Maryknoll priest reflects on mourning for loved ones who have passed away in this time of coronavirus pandemic
The specter of my mom’s inevitable death haunted my thoughts from the time I was 4 years old and saw our pet canary die. My mom consoled me with the simple truth that all living things must die but promised that God would not take her as long as I needed her.
She would live another 50 years, dying when she was a robust 94. When her time came, she left us quickly, without suffering. My sister, Jan, warned me Mom was deteriorating rapidly. I got there in time to say goodbye.
The day she died I recall a deep peace overcame me. It was like Mom was closer than ever. After her funeral Mass, we gathered for her signature recipe: “pasta fazool.” It was a worthy send-off for this strong Calabrese woman.
In recent days I have come to appreciate just how truly blessed we were to be able to say goodbye and mourn her in this way.
I am writing this reflection in the middle of the coronavirus lockdown. I can only pray it’s lifted by the time this issue of the magazine appears.
Besides the minor inconveniences of being restricted to our rooms except to leave the building for a walk outside (and only if we wear masks and latex gloves), there exists a greater, unseen sorrow: people are losing loved ones but cannot bid them farewell in person; no last rites, no wake, no funeral, no shared meal.
During quarantine, we’ve lost several priests and brothers at Maryknoll. Confined to their rooms on the isolation floor of the nursing home wing of our center, they simply died and disappeared. We held memorial Masses attended by just a celebrant and reader, viewed only on private television sets on our in-house TV channel in individual rooms.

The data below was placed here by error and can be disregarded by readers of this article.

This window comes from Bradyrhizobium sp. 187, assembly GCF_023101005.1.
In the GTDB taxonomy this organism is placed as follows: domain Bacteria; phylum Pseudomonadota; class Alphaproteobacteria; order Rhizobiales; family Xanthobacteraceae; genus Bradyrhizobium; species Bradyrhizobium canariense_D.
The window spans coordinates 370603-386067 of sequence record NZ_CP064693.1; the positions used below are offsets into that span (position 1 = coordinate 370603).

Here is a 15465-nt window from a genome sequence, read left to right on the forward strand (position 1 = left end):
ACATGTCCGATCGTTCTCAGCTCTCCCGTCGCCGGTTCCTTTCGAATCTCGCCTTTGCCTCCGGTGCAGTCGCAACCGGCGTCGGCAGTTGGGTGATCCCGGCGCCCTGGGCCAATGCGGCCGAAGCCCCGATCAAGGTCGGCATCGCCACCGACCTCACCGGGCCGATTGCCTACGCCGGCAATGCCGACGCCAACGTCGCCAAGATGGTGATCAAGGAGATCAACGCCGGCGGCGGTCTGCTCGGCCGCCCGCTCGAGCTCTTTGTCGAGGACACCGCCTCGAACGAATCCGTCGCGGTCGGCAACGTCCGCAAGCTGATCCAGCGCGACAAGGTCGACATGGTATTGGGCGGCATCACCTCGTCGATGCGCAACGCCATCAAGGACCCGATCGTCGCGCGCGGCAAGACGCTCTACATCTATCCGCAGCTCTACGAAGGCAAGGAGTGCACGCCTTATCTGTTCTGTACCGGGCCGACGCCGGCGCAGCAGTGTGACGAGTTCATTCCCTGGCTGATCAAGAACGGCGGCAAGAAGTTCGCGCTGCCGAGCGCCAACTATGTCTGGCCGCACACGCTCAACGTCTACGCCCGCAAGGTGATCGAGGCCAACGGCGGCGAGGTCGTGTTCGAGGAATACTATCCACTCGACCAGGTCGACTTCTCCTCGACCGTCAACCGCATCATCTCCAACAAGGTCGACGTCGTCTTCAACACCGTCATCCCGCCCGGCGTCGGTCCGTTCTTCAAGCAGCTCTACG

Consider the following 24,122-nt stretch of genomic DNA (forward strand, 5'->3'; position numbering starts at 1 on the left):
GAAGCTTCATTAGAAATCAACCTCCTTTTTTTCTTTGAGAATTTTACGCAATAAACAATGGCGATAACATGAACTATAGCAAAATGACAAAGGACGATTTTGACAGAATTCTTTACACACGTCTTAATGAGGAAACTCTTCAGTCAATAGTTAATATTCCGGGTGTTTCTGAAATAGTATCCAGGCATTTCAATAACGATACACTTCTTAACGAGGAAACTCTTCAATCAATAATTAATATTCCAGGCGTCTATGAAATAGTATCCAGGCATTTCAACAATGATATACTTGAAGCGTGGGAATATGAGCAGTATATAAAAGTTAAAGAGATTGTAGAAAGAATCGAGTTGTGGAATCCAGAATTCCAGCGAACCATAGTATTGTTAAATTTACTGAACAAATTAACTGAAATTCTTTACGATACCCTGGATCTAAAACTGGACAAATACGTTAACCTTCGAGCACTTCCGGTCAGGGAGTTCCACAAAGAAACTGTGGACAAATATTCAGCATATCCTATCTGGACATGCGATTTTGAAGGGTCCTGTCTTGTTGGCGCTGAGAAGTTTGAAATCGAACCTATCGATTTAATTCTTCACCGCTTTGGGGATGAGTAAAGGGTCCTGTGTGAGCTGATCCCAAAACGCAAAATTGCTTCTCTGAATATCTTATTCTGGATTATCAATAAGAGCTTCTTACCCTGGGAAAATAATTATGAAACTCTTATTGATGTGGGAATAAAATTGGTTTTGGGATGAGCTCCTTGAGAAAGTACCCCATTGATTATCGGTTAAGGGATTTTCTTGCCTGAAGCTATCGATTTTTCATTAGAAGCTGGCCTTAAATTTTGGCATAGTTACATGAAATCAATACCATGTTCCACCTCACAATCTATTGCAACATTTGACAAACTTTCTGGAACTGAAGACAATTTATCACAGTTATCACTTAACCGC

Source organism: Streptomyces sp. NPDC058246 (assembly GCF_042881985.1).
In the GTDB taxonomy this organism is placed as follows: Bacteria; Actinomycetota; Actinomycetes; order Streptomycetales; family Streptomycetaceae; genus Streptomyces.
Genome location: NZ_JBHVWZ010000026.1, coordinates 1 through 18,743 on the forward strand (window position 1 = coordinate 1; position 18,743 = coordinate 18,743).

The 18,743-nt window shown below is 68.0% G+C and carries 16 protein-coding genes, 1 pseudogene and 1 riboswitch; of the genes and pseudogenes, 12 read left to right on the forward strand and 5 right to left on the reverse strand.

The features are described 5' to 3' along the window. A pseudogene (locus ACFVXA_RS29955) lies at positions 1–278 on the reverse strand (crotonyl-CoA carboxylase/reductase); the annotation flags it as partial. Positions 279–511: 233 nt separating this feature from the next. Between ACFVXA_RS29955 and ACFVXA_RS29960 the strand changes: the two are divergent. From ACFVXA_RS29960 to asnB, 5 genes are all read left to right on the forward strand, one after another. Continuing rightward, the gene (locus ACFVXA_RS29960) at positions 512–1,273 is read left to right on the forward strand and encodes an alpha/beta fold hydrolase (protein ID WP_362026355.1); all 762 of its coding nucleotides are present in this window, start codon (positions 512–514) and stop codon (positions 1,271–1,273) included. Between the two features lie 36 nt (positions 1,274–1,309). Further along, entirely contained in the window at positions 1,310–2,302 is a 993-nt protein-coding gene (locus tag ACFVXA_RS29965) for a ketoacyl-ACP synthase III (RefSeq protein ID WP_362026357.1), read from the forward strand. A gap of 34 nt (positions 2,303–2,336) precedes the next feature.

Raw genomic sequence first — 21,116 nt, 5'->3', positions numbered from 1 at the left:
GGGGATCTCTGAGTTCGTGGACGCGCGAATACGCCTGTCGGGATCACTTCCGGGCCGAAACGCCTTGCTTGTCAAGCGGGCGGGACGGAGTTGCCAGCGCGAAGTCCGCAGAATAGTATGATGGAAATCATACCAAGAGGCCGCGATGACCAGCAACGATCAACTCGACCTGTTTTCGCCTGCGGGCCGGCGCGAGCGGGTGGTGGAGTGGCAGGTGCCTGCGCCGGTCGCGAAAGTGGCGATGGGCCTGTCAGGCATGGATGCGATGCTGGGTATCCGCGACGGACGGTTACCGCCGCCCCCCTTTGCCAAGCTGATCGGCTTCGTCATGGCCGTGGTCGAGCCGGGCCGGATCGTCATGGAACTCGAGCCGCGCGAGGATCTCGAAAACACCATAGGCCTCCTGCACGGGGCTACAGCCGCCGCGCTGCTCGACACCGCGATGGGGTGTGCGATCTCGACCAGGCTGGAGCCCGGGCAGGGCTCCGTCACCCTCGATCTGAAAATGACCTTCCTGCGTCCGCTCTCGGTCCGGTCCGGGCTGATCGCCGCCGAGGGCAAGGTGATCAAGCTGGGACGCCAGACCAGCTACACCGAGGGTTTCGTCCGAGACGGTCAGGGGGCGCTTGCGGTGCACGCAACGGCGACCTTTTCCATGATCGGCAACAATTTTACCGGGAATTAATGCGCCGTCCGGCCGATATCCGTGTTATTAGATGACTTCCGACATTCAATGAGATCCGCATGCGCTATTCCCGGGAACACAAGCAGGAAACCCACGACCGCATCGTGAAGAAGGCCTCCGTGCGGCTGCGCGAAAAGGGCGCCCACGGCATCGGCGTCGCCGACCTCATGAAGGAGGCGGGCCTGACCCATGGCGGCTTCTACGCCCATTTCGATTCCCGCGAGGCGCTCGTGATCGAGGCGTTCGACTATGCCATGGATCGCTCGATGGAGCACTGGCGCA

Thus, like the rest of the world, we can grieve in private but cannot fully mourn as a community. Public mourning gives expression to personal grief. Only ritually expressed grief opens the heart and spirit to healing.
Surely, the longest and saddest journey a missioner makes is the return home to bury a deceased parent. But the loss becomes even more painful when circumstances prevent the missioner from being there at all.
Father Dennis Moorman, a Maryknoll missioner in Brazil, received word on April 14 that his mother, Martha Ann Moorman, had passed away in a nursing home in Greensburg, Ind. Travel restrictions during the pandemic made it impossible for him to return home.
Father Moorman, whose ministry is treating people suffering from trauma, appreciated what his siblings were going through. “It was traumatic for them to be so close but unable to be with Mom in her last days,” he said. “And we can’t grieve in the usual way: together.”
From Brazil he offered a live-streamed Mass to a limited number of online participants.
Like countless others all around the world, they had been deprived of the right to mourn in the traditional way: in person and in public, using the prayers and rituals of their faith.
Respectfully burying the dead and honoring their memory is the hallmark of human civilization. To be denied this fundamental human need makes an already sad event all the more tragic.
When this pandemic ends and we discover our new “normal” way of life, may we all appreciate the privilege of being once again able to mourn our dead with prayers and rituals, with family and friends gathered around us, as the true blessing it is. And in our blessed mourning may we sense the dawn of resurrection.
Featured Image: When Vera Veneroso (left) died, her family was able to say goodbye and have a funeral Mass for her, but when Martha Ann Moorman (right) died, the COVID-19 pandemic deprived her family of those rights. (Photos courtesy of Joseph Veneroso and Dennis Moorman)